To conclude, singleOrError() -like operators wait for upstream to complete and only then can emit success. If upstream Observable emits one value and not completes — singleOrError() won’t emit any value and will just wait.

If we take a look at marble diagram from documentation for example for singleOrError we’ll see exactly same:

singleOrError marble diagramsingleOrError marble diagram

Observable.first / Observable.firstOrError / Observable.elementAt / Observable.elementAtOrError

First of all need to say that Observable.first(T defaultItem)just calls Observable.elementAt(0, T defaultItem) and Observable.firstOrError() just calls Observable.elementAtOrError(0). These are just operators with more human-readable names.



Base elementAt and elementAtOrError both use ObservableElementAtSingle:



As with single the difference between two methods is that one provides defaultItem and another provides null as default.

Looking inside onNext method of ObservableElementAtSingle we see the following:

ObservableElementAtSingle.java onNextObservableElementAtSingle.java onNext

Here instead of saving value to be emitted, we store current index called count. And when count reaches requested index we dispose upstream and complete with success downstream single. So that means that elementAt-like operators don’t wait for upstream to complete and are more like eager version of transforming Observable to Single. If upstream Observable emits multiple values and even not completes — this operators will grab item on a requested position and complete downstream single with success.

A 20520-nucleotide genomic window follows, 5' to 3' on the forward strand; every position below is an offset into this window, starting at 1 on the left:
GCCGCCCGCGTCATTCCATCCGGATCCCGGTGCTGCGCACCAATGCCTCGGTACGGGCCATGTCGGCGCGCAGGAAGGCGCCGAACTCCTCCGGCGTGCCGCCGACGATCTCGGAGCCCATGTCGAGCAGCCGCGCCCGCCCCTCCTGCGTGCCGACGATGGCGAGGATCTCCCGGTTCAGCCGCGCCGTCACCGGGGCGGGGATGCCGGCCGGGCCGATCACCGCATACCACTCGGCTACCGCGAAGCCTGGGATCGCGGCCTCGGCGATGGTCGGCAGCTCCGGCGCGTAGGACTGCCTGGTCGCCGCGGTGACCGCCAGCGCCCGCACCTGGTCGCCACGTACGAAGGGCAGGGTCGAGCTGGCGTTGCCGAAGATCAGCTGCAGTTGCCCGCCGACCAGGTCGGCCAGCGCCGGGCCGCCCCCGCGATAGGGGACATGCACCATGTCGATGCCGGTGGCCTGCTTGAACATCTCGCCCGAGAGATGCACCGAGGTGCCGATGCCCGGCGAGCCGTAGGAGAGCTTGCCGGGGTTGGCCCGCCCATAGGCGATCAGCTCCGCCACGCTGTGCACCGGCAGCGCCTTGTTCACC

Inside onComplete though it also does some work:

ObservableElementAtSingle.java onCompleteObservableElementAtSingle.java onComplete

The only way we can get to onComplete is if upstream Observable not emit any value and completed (basically Observable.empty()). Here we check provided default value (remember for elementAtOrError default value is null) and if it is not null we complete with success otherwise with error as there is nothing to emit.

To conclude, elementAtOrError() -like operators do not wait for upstream to complete and emit success as soon as upstream provided them with a requested value. If upstream Observable emits one value and not completes — firstOrError() will complete with success.

And marble diagram for firstOrError:

firstOrError() marble diagramfirstOrError() marble diagram


To sum up there is an overview of behaviors of operators for given upstream Observables:

  • yellow means stream emits nothing but not closes — it just waits

  • green — that onSuccess was called (with name of the item emitted)

  • red — that onError was called

Also here one can see the tests.

Use these operators wisely, if you need more eager transforming and you are not interested in following emits — use first/firstOrError, if you want to have additional checks on upstream Observable (that it satisfies Single contract) then use single/singleOrError. But don’t forget that single/singleOrError might not complete if upstream Observable not completed.

Further when you’d like to find out what operators do, check the documentation, look at the source code and write some tests.

Happy coding!